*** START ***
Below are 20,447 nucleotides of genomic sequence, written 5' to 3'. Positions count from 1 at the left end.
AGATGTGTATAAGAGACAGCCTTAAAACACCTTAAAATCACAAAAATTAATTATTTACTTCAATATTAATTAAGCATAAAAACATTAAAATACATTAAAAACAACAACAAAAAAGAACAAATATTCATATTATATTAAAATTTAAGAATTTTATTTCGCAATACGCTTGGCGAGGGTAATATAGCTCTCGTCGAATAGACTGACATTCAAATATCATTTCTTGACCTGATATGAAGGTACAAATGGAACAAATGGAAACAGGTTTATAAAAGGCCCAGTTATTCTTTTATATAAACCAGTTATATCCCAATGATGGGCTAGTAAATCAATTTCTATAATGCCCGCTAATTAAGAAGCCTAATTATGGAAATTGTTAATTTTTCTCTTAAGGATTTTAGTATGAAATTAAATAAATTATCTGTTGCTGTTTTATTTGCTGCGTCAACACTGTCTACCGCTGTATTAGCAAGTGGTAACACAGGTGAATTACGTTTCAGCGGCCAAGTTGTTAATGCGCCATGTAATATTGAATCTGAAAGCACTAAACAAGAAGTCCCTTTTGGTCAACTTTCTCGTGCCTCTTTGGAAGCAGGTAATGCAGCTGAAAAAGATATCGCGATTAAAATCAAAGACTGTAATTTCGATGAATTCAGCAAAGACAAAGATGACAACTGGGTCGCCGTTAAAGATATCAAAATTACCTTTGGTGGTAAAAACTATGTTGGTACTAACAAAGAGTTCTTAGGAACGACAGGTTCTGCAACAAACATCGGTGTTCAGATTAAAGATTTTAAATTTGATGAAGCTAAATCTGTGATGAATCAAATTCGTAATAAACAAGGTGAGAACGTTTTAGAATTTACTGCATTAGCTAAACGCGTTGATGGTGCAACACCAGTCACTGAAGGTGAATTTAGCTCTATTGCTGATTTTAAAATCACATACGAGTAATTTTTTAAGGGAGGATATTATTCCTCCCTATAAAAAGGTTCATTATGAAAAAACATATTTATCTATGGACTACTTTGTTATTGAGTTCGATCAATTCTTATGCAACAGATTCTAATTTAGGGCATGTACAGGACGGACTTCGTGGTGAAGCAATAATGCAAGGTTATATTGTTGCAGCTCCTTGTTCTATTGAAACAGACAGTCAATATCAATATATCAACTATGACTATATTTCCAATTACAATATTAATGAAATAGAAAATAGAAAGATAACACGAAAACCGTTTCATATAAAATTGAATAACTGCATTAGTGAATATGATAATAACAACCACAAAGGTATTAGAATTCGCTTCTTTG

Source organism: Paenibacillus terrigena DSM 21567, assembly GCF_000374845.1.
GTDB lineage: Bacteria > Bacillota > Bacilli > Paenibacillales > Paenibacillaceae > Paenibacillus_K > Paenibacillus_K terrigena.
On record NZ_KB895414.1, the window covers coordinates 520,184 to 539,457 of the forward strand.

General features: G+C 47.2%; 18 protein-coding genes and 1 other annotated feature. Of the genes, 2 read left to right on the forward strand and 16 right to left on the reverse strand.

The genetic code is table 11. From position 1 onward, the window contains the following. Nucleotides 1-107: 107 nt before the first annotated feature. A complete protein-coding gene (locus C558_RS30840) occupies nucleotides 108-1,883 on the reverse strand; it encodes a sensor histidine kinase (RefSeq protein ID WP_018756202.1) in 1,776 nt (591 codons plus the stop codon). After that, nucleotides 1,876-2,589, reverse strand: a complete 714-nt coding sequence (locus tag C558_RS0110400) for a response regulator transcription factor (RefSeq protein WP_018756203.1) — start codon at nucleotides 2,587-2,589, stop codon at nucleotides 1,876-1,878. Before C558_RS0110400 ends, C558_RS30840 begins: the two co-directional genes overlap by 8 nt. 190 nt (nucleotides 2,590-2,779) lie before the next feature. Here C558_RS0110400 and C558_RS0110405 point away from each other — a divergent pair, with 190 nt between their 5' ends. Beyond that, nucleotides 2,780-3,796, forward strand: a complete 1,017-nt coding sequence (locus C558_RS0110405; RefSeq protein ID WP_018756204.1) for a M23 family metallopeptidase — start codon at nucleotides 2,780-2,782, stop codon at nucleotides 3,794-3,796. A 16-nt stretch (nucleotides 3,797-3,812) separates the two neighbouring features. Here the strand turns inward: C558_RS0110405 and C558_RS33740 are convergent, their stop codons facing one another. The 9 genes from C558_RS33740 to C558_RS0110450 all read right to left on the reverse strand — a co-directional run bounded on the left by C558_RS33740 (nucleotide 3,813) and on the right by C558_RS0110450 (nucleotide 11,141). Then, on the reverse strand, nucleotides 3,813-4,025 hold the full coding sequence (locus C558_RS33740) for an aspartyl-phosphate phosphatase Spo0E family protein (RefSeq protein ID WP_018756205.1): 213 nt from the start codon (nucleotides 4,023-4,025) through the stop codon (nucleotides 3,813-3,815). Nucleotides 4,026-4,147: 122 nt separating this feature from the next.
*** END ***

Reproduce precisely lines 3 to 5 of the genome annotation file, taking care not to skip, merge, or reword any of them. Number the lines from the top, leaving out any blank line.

Source organism: Paenibacillus terrigena DSM 21567, assembly GCF_000374845.1.
GTDB lineage: Bacteria > Bacillota > Bacilli > Paenibacillales > Paenibacillaceae > Paenibacillus_K > Paenibacillus_K terrigena.
On record NZ_KB895414.1, the window covers coordinates 520,184 to 539,457 of the forward strand.